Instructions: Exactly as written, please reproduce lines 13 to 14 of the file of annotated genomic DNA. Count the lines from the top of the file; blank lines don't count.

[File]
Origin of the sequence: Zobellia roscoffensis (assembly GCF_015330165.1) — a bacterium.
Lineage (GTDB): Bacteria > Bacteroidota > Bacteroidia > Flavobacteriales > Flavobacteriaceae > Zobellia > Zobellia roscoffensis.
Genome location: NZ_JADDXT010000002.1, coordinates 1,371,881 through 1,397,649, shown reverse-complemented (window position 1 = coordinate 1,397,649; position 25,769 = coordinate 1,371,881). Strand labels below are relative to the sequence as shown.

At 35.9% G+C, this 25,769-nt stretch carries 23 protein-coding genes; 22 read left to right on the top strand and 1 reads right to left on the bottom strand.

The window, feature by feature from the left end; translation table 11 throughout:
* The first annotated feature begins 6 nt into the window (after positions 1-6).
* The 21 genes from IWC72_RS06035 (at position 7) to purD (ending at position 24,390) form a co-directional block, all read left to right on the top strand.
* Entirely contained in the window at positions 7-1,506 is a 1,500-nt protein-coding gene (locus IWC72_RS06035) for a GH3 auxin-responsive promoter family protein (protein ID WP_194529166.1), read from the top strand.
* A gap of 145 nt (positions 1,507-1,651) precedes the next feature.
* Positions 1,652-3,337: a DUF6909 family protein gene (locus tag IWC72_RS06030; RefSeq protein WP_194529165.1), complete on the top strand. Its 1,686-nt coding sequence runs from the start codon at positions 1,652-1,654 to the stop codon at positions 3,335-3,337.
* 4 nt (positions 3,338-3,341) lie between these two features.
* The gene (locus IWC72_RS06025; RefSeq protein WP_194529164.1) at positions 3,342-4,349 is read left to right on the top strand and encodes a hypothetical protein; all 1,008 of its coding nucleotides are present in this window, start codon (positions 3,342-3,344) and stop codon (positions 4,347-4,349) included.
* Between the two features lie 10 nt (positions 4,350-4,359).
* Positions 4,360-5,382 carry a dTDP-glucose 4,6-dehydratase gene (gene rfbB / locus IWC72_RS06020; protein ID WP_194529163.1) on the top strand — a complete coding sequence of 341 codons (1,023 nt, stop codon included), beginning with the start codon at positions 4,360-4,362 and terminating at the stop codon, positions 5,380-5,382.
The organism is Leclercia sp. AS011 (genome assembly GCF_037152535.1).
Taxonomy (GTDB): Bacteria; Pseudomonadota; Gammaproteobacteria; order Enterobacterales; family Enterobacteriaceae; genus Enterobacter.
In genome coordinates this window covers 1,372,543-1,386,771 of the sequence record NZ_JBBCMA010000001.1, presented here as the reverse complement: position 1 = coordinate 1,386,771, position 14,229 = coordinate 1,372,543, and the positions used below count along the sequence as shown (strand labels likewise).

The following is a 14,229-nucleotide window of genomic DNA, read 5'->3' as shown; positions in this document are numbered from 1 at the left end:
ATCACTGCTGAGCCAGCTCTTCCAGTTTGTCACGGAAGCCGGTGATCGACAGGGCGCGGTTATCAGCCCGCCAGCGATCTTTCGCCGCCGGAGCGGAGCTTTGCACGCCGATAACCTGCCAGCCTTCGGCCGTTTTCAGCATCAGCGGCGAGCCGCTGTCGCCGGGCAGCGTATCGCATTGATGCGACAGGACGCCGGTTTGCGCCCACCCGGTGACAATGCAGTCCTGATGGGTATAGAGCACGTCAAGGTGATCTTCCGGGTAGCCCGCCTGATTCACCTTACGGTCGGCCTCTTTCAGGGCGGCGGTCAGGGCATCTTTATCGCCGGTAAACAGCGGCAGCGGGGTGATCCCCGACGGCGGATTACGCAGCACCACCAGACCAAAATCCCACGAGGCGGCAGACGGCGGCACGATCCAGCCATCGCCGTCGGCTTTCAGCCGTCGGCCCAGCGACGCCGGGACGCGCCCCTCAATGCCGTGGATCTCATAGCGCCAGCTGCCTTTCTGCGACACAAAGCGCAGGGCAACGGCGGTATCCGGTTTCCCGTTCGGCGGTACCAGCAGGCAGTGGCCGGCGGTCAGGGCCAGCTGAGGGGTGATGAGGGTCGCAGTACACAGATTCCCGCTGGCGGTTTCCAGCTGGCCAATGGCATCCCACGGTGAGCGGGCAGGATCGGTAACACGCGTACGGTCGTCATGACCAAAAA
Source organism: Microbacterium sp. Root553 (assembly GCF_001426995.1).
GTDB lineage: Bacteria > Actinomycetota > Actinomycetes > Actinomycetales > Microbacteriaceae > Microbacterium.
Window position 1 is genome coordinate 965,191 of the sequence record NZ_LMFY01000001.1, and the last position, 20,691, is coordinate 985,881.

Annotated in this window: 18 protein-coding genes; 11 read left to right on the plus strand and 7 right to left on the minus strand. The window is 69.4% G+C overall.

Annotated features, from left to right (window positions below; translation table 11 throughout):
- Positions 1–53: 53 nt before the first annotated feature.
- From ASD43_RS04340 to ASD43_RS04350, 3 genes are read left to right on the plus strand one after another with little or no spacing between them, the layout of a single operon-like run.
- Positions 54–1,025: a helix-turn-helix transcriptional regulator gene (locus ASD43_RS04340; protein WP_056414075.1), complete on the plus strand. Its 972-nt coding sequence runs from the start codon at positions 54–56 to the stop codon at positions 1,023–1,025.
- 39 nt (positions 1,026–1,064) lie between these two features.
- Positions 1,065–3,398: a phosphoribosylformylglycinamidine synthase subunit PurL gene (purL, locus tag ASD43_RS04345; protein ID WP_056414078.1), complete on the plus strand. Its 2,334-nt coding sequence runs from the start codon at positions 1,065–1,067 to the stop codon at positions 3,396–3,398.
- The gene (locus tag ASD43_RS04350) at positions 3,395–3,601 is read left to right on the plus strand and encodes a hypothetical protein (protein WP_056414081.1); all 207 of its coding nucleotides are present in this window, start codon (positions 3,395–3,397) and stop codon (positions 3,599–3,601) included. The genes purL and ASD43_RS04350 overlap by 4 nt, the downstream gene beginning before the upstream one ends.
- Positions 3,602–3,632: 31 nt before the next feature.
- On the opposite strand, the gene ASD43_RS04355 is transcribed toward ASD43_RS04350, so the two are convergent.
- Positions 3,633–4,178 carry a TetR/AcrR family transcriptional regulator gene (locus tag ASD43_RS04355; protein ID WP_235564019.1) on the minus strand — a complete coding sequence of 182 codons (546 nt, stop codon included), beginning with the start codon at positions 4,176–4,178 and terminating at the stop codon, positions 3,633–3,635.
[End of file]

* Between the two features lie 10 nt (positions 4,350-4,359).
* Positions 4,360-5,382 carry a dTDP-glucose 4,6-dehydratase gene (gene rfbB / locus IWC72_RS06020; protein ID WP_194529163.1) on the top strand — a complete coding sequence of 341 codons (1,023 nt, stop codon included), beginning with the start codon at positions 4,360-4,362 and terminating at the stop codon, positions 5,380-5,382.